Wednesday, June 21, 2017

Cookie Dough Bars

These days, I mostly try to avoid refined sugar. Mostly. Of course, it can’t be avoided if I’m inspired to bake an exciting, new cake recipe or if ice cream making is on the agenda. But, most days, I opt for savory over sweet or treats lightly sweetened with dates or a little maple syrup. This approach to sweets has been made very easy by the recipes from Good Clean Food: Super Simple Plant-Based Recipes for Every Day. After writing about this book in April, I’ve tried two more recipes that I have to mention. One of the handy things I’ve noticed about the recipes from this book is that they don’t make too, too much. You end up with a tasty treat made from great ingredients that lasts just long enough for two people to enjoy without overdoing it on sweets for days. First, I tried the Cookie Dough Bars, and they really taste like delicious cookie dough. They’re topped with a drizzle of chocolate sauce that you can either make with raw cacao powder or by melting dark chocolate. The other recipe I tried was the Salted Caramel Bonbons. The date- and almond butter-filled bonbons were dipped in chocolate and were surprisingly filling. I didn’t get quite the same sweet, bitter, salty flavors I know from salted caramel, so I might start calling them by another name, but they were great, little treats in their own right. 

The processes for making both of these treats are similar. For the cookie dough bars, dates were pitted and covered with hot water. In the food processor, raw cashews, oats, coconut flakes, salt, and vanilla were pulsed until fine. The dates were added with some of the water they’d been soaking in along with cacao nibs. The mixture was pulsed again until it formed a dough. This was pressed into a pan, and you can decide how thick or thin you’d like the bars to be. I pressed the dough into an eight-inch square pan, but only filled half the pan. The pan was placed in the freezer for a few minutes. The chocolate drizzle was made by stirring together cacao powder, coconut oil, maple syrup, and a little salt in a double boiler. The sauce was drizzled over the chilled bars, and the pan went back into the freezer for 20 minutes before cutting into pieces. The bars do need to be stored in the refrigerator. 

For the bonbons, dates, almond butter, a little almond meal, coconut oil, and a little salt were pulsed until smooth in the food processor. This mixture was placed in the freezer to firm up for about 10 minutes. Then, the mixture was scooped into balls that were placed back in the freezer while chocolate was melted. Each bonbon was dipped into the melted chocolate and topped with flaked sea salt. These are also stored in the refrigerator.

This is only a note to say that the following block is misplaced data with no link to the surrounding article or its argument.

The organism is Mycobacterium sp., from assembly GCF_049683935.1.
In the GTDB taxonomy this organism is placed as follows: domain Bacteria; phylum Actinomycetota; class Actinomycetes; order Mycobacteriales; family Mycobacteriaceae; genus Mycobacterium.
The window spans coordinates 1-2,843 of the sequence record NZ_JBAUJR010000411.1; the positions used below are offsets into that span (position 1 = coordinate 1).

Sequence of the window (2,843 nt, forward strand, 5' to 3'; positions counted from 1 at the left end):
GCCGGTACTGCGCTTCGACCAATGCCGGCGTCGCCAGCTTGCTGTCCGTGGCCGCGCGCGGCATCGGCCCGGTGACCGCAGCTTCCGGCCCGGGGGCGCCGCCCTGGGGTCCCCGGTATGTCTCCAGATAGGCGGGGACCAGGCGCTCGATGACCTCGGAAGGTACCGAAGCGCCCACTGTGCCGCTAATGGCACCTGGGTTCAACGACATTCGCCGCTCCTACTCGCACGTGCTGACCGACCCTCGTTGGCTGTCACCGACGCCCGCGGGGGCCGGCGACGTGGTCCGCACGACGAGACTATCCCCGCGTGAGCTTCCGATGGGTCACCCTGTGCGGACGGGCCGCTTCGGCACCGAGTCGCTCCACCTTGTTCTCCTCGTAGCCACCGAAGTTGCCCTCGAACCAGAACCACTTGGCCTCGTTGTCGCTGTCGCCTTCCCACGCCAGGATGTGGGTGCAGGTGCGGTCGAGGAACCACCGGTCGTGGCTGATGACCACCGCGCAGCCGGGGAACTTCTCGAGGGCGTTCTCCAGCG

Both of these quickly-made treats come in handy when you need a boost of afternoon energy. And, both have great flavor from dates, coconut, and nuts. I know I’ll be making them again soon, and I’m especially thrilled to have learned a way of making a pure chocolate topping that’s sweetened only with maple syrup. Although, there’s probably a decadent, sugar-filled recipe in my near future too. 

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Tuesday, June 13, 2017

Squash Ribbons with Tomatoes, Peanuts, Basil, Mint, and Spicy Fish-Sauce Sauce

Now that I’ve officially lived in Austin longer than I’ve lived anywhere else, I’m getting used to the growing seasons here. And, I get excited every time a vegetable comes into season. It’s like I’ve never eaten a tomato before when I walk into a farm stand and find heirloom beauties for the first time this year. I get just as excited when the first broccoli shows up in the late fall and for every other vegetable too. The start of each season is special, and the flavor of those first-of-season, freshly harvested vegetables is unmatched. So, I felt like I was reading the thoughts of a kindred spirit when I dove into my review copy of Six Seasons: A New Way with Vegetables by Joshua McFadden. He clearly has true respect for vegetables, their seasons, and the subtle differences among early-season, mid-season, and late-season versions. After presenting some building block recipes for flavored butters, sauces, vinaigrettes, breads, grains, and pickles, the book is divided into Spring, Early Summer, Midsummer, Late Summer, Fall, and Winter. When each vegetable actually appears will, of course, depend on where you live, but you’ll find delicious ways to use the vegetables from the first harvest through the last. A lot of the recipes incorporate breadcrumbs or croutons or nuts for added texture and flavor. And, the Brined and Roasted Almonds recipe is one that’s already become a favorite for me. It works with any nut, and it’s a simple matter of soaking raw nuts in a salty brine, draining them after 30 minutes, and then roasting them in the oven. I can’t stop making and eating these nuts and telling everyone to do this. Also, a lot of the recipes are perfectly paired with toasted bread slices or flatbread to be used as vehicles for the combinations. Some examples are the Fava Beans, Cilantro, New Potatoes, and Baked Eggs; Potato and Roasted Cauliflower Salad with Olives, Feta, and Arugula; and Israeli-Spiced Tomatoes, Yogurt Sauce, and Chickpeas. Another one on my short-list of things to try is the Carta di Musica paper-thin flatbreads with Roasted Eggplant Spread, Herbs, and Ricotta Salad. This isn’t an entirely meat-free book, but the focus stays squarely on the vegetables. Since our “summer” vegetables arrive early, I’ve already been enjoying summer squash and tomatoes, and I loved the idea of using them in a salad with Asian flavors and lots of herbs.